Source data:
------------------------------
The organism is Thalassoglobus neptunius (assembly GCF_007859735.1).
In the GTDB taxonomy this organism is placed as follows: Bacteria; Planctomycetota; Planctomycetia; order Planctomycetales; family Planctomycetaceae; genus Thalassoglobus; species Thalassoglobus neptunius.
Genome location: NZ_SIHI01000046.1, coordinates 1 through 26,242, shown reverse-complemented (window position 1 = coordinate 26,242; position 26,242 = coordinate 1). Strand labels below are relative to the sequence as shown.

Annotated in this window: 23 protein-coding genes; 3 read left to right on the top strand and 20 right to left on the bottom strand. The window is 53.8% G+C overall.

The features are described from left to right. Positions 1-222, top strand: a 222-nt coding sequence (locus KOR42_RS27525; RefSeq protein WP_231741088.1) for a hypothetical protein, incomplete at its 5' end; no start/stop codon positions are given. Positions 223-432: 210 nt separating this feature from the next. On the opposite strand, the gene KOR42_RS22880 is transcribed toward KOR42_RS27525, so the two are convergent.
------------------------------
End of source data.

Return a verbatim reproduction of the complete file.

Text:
The organism is Thalassoglobus neptunius (assembly GCF_007859735.1).
In the GTDB taxonomy this organism is placed as follows: Bacteria; Planctomycetota; Planctomycetia; order Planctomycetales; family Planctomycetaceae; genus Thalassoglobus; species Thalassoglobus neptunius.
Genome location: NZ_SIHI01000046.1, coordinates 1 through 26,242, shown reverse-complemented (window position 1 = coordinate 26,242; position 26,242 = coordinate 1). Strand labels below are relative to the sequence as shown.

Annotated in this window: 23 protein-coding genes; 3 read left to right on the top strand and 20 right to left on the bottom strand. The window is 53.8% G+C overall.

The features are described from left to right. Positions 1-222, top strand: a 222-nt coding sequence (locus KOR42_RS27525; RefSeq protein WP_231741088.1) for a hypothetical protein, incomplete at its 5' end; no start/stop codon positions are given. Positions 223-432: 210 nt separating this feature from the next. On the opposite strand, the gene KOR42_RS22880 is transcribed toward KOR42_RS27525, so the two are convergent.